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How Periodontal Disease Affects Your Dog’s Health

By Angie Picardo for Pet News and Views

If you’re like most pet owners, then you can never turn away an old fashioned sloppy kiss from your dog.  That big goofy canine smile seems to brighten up the day.  However, many people often overlook the fact that a dog’s teeth play a vital role in their overall health.

See the smile?

Gum and tooth diseases contribute to other health problems, including heart disease.  When your dog eats, food and bacteria can potentially collect around the gum line and harden into tartar in only a few days.  If left unchecked, a dog can contract gingivitis, which can be identified by a reddening of the gums.  From there, the dog may contract periodontal disease, where spaces form under the teeth, creating breeding grounds for bacteria.  In severe cases, a dog’s gums can recede to the point that his tooth’s roots will be visible.

If you notice any of the following signs, contact your vet, as they may be signs of  periodontal disease or a number of other dental diseases:

  • Red or swollen gums
  • Bad breath
  • Pawing at the muzzle
  • Heavy tartar crust along the gum line
  • Growths in the mouth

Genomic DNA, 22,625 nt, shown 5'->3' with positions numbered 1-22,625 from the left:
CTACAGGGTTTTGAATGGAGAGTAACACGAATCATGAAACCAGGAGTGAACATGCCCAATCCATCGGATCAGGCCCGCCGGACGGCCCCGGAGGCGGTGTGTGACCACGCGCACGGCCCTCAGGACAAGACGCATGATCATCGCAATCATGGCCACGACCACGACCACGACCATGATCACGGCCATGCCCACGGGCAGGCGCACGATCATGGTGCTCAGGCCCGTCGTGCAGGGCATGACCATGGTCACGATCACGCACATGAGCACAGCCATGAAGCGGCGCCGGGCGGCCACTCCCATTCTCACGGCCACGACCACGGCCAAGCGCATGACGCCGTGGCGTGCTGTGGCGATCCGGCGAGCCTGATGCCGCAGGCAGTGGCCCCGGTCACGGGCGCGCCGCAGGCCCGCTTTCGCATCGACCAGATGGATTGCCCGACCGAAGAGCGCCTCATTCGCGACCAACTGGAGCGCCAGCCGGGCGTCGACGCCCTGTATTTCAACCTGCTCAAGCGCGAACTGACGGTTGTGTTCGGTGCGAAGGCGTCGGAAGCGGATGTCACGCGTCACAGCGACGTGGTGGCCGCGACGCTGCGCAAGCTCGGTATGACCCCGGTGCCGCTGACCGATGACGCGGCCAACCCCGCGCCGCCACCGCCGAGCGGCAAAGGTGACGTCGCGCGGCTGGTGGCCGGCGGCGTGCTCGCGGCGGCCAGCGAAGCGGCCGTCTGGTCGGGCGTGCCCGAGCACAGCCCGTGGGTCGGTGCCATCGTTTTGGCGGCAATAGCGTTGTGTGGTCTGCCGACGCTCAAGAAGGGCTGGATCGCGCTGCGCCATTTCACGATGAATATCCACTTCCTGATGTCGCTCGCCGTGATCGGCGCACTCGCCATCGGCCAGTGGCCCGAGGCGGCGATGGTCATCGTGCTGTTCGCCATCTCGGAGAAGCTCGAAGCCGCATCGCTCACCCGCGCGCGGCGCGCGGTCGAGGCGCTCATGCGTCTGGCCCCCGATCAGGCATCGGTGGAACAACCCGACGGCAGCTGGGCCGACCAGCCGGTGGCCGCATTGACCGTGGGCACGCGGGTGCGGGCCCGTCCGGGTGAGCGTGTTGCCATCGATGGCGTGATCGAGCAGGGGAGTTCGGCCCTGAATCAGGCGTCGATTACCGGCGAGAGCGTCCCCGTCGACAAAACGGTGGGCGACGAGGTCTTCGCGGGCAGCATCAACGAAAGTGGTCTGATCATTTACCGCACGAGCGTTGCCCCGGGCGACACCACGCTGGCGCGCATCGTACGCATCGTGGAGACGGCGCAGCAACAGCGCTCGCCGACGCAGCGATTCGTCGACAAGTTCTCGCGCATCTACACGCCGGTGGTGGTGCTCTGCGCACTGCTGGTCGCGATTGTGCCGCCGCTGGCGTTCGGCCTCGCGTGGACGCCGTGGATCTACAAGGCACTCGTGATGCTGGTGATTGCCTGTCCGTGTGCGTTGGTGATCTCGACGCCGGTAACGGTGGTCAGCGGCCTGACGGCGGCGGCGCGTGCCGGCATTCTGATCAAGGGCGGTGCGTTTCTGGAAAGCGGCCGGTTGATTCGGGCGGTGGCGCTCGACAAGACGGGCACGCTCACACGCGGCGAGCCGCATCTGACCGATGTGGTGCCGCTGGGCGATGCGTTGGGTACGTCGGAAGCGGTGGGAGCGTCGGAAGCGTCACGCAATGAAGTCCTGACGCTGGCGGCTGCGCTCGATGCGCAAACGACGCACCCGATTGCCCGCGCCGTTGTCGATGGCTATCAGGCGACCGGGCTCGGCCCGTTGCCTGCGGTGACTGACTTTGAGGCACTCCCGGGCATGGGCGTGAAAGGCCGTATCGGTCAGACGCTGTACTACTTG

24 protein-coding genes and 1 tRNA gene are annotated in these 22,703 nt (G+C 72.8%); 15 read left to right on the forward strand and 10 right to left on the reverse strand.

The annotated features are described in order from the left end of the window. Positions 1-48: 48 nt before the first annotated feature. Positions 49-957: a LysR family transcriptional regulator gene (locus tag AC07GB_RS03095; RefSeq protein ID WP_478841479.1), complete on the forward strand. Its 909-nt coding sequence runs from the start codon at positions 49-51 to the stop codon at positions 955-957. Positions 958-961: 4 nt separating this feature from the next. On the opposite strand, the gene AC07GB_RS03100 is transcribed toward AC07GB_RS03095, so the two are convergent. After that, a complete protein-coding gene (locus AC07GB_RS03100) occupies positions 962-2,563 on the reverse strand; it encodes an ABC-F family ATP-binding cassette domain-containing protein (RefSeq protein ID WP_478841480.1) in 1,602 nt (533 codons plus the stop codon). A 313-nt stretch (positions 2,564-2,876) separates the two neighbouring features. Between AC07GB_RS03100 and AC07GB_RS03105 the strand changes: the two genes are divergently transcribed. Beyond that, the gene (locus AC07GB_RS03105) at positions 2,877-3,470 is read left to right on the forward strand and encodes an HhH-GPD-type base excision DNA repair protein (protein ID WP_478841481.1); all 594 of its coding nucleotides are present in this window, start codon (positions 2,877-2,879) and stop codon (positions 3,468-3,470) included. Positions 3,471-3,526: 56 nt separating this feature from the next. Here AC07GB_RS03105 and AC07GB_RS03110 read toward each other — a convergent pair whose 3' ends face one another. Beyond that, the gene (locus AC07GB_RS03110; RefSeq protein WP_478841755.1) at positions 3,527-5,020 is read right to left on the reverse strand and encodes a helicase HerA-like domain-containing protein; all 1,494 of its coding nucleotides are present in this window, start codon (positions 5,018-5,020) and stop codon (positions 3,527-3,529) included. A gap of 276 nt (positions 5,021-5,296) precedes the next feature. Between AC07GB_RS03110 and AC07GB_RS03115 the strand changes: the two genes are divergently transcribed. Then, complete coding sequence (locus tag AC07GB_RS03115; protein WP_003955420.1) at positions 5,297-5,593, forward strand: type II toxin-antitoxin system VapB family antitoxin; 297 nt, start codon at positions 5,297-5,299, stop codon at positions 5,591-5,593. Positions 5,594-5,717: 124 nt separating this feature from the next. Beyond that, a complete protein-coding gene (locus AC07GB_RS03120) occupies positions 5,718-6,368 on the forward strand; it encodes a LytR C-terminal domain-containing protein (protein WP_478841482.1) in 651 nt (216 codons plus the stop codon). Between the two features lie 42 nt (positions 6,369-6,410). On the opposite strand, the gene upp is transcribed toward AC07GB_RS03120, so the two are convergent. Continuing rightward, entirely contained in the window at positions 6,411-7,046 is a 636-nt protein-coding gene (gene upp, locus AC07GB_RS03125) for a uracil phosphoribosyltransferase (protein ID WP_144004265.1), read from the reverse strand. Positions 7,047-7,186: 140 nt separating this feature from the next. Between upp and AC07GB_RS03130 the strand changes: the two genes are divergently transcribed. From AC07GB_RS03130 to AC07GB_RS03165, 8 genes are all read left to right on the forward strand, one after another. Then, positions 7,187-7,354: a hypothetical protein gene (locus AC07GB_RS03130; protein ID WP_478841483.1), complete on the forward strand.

• Discoloration of the teeth
  • Loose teeth
  • Excessive drooling

Veterinarians have special dental tools that allow for the deep cleaning and removal of plaque.  Often these procedures can get costly, and in some cases require anesthesia.  Having your dog’s teeth cleaned is a necessary hassle, and will save you money in the long run.  If your dog develops a severe case of periodontal disease, then expensive surgeries and tooth removal may be unfortunate options.  As a rule, smaller dogs and brachiocephalic breeds like pugs and bulldogs need cleaning annually.  Bigger dogs can go a bit longer without having their teeth cleaned.  There are a few things you can do to make sure their teeth stay as clean as they possibly can and extend their lives at the same time.

Canine Preventative Dental Care:
Start checking your dog’s teeth at a young age.  By four years old your pet can have serious issues.

  • Check your dog’s teeth once a week for the signs of disease and tartar buildup.
  • Dog toothbrushes are available at local pet stores, so you can brush your dog’s teeth.  Dogs cannot use the same toothpaste as humans.  Instead you can use baking soda and water, or buy dog toothpaste at the vet or local pet store.  Also, you can clean your dog’s teeth with gauze wrapped around your finger.
  • There are chew bones and toys on the market made specifically for the purpose of cleaning your dog’s teeth and reducing bad breath.

Remember to always treat your dog’s health with the same respect you do to your own health.  Following these easy steps will ensure that your dog’s teeth are clean; plus, you’ll appreciate their kisses a lot more knowing that they are healthy and disease free.

Angie Picardo is a staff writer for NerdWallet, a site dedicated to helping customers find the best credit cards.